Feds Want Tougher Rules For Retailers Who Want To Sell Us Credit – About Time!

‘Would you like to save $20 on today’s purchase? Just sign up for one of our easy to get credit cards.’ I don’t know about you but this gets old when you just want to buy something and get hit with this from a clerk. I just came in to buy the item and not fill out a credit application. This may change soon if the feds have their way.

According to one article it states that:

Some big retailers are balking at federal proposals that would make it a lot tougher for them to dole out instant credit at the cash register.

The restrictions, if enacted by the Federal Reserve, would force retailers to gather more financial information from customers— including how much they earn— before giving them credit.

That would endanger at least some popular cash-register pitches, which often echo one from apparel retailer Talbots Inc. to “get 15% off today’s purchase” by opening a charge-card account on the spot.

This is the line I enjoyed reading the most:

“Instant credit is important because it is another service that we can offer the customer that the customer considers to be valuable,” said Jim Sluzewski, a spokesman for Macy’s, which like the other retailers has lodged gripes with the Fed. In the third quarter, more than half of Macy’s sales were rung up on store-brand credit cards. Macy’s operates more than 850 department stores in 45 U.S. states.

A service for who? What a crock. These are legal scams that bilk the consumer and put more dough into the pockets of those that deserve it the least. The article goes on to state that these retailers bundle up these credit cards and sell them to banks.

Isn’t this the same thing that happened to our housing industry? Bundle up bad credit loans and sell them to investors? Wasn’t this the same bunch of banking crooks that we had to bail out?

I sincerely hope that the Federal Reserve implicates these changes. We can no longer afford to bail these jerks out with our hard earned tax money.

Comments welcome.

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I have been writing for LockerGnome since relocating to Missouri seven years ago, where I continue to be a technology enthusiast who enjoys playing with the newest and latest gadgets.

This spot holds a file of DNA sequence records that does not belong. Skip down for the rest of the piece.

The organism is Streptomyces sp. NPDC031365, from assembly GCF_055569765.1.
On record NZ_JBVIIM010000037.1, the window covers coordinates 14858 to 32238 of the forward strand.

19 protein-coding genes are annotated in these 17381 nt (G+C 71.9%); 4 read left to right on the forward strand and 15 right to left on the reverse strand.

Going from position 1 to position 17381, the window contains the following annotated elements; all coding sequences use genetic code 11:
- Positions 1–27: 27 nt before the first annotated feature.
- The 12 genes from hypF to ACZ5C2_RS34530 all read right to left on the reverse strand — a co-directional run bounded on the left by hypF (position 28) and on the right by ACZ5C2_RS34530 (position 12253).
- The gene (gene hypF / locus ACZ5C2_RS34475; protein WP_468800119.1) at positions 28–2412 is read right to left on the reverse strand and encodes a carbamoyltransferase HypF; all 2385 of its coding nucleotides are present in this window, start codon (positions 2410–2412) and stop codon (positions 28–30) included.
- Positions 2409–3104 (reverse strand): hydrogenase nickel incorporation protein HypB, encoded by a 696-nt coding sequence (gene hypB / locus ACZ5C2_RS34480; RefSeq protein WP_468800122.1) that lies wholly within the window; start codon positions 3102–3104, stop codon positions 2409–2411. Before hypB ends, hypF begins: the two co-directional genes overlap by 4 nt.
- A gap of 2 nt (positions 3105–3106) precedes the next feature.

• Kitty

    No, it’s not the same thing. The fiscal vehicle is entirely different.

    The concept here is that you issue credit and make money off the finance charges. You still get your money in the end, and in many cases make more. What makes this profitable is that people are lazy and will forget to pay bills, incurring penalties.

    One of the most popular versions of this is 0% for x months “when you use your y card.” This works by issuing the card with a true 0% interest rate, unless you pay late. Really, you shouldn’t pay late, if you do, you’re a deadbeat, and deserve to get screwed because you’re too lazy to bother paying your bills on time. However, this one in particular makes loads of money because when you do pay late, they collect all the interest they were otherwise forgiving.

    Generally speaking, the credit is issued by banks who guarantee the financing. It’s just like getting a capital one credit card. They’ll give a card to anyone, and specialize in low limit cards. You should also note that recently capital one opened a number of brick and mortar locations because changes in regulation made it profitable for them to do so.

    I think you’re on target with how you feel, but I also think your understanding of the concepts at play here is incomplete.